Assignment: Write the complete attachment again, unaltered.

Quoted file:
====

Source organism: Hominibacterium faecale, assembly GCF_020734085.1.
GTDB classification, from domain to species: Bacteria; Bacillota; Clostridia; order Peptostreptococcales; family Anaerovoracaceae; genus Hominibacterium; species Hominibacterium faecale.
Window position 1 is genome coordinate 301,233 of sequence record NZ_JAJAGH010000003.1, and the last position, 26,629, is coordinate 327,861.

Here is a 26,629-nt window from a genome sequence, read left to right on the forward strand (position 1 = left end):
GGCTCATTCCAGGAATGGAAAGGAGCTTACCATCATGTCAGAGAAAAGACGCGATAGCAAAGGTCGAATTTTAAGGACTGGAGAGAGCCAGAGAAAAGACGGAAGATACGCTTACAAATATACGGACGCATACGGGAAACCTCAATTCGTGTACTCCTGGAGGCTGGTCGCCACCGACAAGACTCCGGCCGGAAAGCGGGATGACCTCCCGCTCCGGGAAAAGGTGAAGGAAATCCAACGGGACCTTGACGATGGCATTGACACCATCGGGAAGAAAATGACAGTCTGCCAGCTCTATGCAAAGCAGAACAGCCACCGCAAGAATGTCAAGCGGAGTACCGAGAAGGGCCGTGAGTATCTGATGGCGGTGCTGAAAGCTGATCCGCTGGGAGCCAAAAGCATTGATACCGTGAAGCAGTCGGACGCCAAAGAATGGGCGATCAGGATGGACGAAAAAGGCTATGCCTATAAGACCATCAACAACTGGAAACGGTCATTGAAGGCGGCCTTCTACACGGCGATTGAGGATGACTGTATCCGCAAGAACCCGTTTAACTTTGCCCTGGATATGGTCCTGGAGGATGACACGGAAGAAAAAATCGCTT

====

Source organism: Hominibacterium faecale, assembly GCF_020734085.1.
GTDB classification, from domain to species: Bacteria; Bacillota; Clostridia; order Peptostreptococcales; family Anaerovoracaceae; genus Hominibacterium; species Hominibacterium faecale.
Window position 1 is genome coordinate 301,233 of sequence record NZ_JAJAGH010000003.1, and the last position, 26,629, is coordinate 327,861.

Here is a 26,629-nt window from a genome sequence, read left to right on the forward strand (position 1 = left end):
GGCTCATTCCAGGAATGGAAAGGAGCTTACCATCATGTCAGAGAAAAGACGCGATAGCAAAGGTCGAATTTTAAGGACTGGAGAGAGCCAGAGAAAAGACGGAAGATACGCTTACAAATATACGGACGCATACGGGAAACCTCAATTCGTGTACTCCTGGAGGCTGGTCGCCACCGACAAGACTCCGGCCGGAAAGCGGGATGACCTCCCGCTCCGGGAAAAGGTGAAGGAAATCCAACGGGACCTTGACGATGGCATTGACACCATCGGGAAGAAAATGACAGTCTGCCAGCTCTATGCAAAGCAGAACAGCCACCGCAAGAATGTCAAGCGGAGTACCGAGAAGGGCCGTGAGTATCTGATGGCGGTGCTGAAAGCTGATCCGCTGGGAGCCAAAAGCATTGATACCGTGAAGCAGTCGGACGCCAAAGAATGGGCGATCAGGATGGACGAAAAAGGCTATGCCTATAAGACCATCAACAACTGGAAACGGTCATTGAAGGCGGCCTTCTACACGGCGATTGAGGATGACTGTATCCGCAAGAACCCGTTTAACTTTGCCCTGGATATGGTCCTGGAGGATGACACGGAAGAAAAAATCGCTT